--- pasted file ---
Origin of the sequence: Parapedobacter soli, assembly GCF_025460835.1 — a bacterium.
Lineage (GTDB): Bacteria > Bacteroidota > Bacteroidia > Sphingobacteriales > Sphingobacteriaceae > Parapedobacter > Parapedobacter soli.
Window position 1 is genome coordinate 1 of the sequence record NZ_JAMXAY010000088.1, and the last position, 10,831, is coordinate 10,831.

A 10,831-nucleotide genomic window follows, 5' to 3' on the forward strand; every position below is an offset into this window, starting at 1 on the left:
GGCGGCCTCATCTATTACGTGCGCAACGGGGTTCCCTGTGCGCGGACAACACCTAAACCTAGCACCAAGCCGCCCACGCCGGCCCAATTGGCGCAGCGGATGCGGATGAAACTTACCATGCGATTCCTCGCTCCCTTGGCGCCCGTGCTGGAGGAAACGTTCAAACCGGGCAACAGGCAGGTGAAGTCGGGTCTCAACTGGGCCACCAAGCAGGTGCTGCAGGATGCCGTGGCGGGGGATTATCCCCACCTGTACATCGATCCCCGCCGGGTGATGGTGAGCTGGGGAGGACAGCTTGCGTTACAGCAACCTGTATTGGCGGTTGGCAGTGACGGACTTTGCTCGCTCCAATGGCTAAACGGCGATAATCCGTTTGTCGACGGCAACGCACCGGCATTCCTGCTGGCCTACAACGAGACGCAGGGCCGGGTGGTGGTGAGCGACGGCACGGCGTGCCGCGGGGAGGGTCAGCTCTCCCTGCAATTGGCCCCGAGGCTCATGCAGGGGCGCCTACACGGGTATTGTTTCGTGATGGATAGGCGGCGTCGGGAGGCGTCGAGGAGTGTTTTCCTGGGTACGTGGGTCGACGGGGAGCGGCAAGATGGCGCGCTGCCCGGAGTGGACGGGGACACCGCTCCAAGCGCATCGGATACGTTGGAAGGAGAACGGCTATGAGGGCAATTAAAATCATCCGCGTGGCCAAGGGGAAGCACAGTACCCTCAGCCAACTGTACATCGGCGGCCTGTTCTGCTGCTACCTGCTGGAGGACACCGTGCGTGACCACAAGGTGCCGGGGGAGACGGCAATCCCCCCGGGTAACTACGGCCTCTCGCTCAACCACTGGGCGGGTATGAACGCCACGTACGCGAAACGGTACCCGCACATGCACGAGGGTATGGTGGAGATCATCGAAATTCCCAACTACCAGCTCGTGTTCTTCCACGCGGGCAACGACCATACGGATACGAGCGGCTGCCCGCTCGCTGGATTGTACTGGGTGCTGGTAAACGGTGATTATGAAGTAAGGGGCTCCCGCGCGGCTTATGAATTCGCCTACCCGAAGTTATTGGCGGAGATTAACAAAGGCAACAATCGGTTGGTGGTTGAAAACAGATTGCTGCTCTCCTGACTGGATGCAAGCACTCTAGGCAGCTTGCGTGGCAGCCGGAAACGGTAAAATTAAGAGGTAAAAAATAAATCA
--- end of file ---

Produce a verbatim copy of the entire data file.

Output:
Origin of the sequence: Parapedobacter soli, assembly GCF_025460835.1 — a bacterium.
Lineage (GTDB): Bacteria > Bacteroidota > Bacteroidia > Sphingobacteriales > Sphingobacteriaceae > Parapedobacter > Parapedobacter soli.
Window position 1 is genome coordinate 1 of the sequence record NZ_JAMXAY010000088.1, and the last position, 10,831, is coordinate 10,831.

A 10,831-nucleotide genomic window follows, 5' to 3' on the forward strand; every position below is an offset into this window, starting at 1 on the left:
GGCGGCCTCATCTATTACGTGCGCAACGGGGTTCCCTGTGCGCGGACAACACCTAAACCTAGCACCAAGCCGCCCACGCCGGCCCAATTGGCGCAGCGGATGCGGATGAAACTTACCATGCGATTCCTCGCTCCCTTGGCGCCCGTGCTGGAGGAAACGTTCAAACCGGGCAACAGGCAGGTGAAGTCGGGTCTCAACTGGGCCACCAAGCAGGTGCTGCAGGATGCCGTGGCGGGGGATTATCCCCACCTGTACATCGATCCCCGCCGGGTGATGGTGAGCTGGGGAGGACAGCTTGCGTTACAGCAACCTGTATTGGCGGTTGGCAGTGACGGACTTTGCTCGCTCCAATGGCTAAACGGCGATAATCCGTTTGTCGACGGCAACGCACCGGCATTCCTGCTGGCCTACAACGAGACGCAGGGCCGGGTGGTGGTGAGCGACGGCACGGCGTGCCGCGGGGAGGGTCAGCTCTCCCTGCAATTGGCCCCGAGGCTCATGCAGGGGCGCCTACACGGGTATTGTTTCGTGATGGATAGGCGGCGTCGGGAGGCGTCGAGGAGTGTTTTCCTGGGTACGTGGGTCGACGGGGAGCGGCAAGATGGCGCGCTGCCCGGAGTGGACGGGGACACCGCTCCAAGCGCATCGGATACGTTGGAAGGAGAACGGCTATGAGGGCAATTAAAATCATCCGCGTGGCCAAGGGGAAGCACAGTACCCTCAGCCAACTGTACATCGGCGGCCTGTTCTGCTGCTACCTGCTGGAGGACACCGTGCGTGACCACAAGGTGCCGGGGGAGACGGCAATCCCCCCGGGTAACTACGGCCTCTCGCTCAACCACTGGGCGGGTATGAACGCCACGTACGCGAAACGGTACCCGCACATGCACGAGGGTATGGTGGAGATCATCGAAATTCCCAACTACCAGCTCGTGTTCTTCCACGCGGGCAACGACCATACGGATACGAGCGGCTGCCCGCTCGCTGGATTGTACTGGGTGCTGGTAAACGGTGATTATGAAGTAAGGGGCTCCCGCGCGGCTTATGAATTCGCCTACCCGAAGTTATTGGCGGAGATTAACAAAGGCAACAATCGGTTGGTGGTTGAAAACAGATTGCTGCTCTCCTGACTGGATGCAAGCACTCTAGGCAGCTTGCGTGGCAGCCGGAAACGGTAAAATTAAGAGGTAAAAAATAAATCA